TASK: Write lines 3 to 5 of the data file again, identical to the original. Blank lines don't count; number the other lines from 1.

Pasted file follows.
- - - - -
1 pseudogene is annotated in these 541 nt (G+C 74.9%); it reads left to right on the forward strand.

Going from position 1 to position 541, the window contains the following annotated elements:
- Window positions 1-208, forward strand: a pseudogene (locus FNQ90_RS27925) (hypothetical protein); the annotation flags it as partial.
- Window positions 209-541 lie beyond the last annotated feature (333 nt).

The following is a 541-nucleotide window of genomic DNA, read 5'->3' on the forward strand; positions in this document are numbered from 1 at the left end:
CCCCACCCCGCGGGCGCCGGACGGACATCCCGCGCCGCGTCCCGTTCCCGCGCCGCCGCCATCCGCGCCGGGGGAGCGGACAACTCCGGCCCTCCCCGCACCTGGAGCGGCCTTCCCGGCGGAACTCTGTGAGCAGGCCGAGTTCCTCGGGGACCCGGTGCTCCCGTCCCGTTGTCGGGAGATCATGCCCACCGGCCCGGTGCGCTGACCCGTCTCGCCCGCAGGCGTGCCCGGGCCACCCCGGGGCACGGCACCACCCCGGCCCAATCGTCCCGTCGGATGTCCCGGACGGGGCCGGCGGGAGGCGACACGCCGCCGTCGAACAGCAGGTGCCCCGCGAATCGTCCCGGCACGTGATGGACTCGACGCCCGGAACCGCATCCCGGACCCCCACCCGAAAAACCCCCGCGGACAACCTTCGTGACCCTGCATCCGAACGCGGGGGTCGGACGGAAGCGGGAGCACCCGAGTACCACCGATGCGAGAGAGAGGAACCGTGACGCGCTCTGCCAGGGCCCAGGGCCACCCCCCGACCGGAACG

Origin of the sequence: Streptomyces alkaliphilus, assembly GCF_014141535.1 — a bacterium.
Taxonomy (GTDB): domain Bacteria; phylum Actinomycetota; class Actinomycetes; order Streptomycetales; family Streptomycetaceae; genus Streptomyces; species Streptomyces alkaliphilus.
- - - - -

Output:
- Window positions 1-208, forward strand: a pseudogene (locus FNQ90_RS27925) (hypothetical protein); the annotation flags it as partial.
- Window positions 209-541 lie beyond the last annotated feature (333 nt).

The following is a 541-nucleotide window of genomic DNA, read 5'->3' on the forward strand; positions in this document are numbered from 1 at the left end: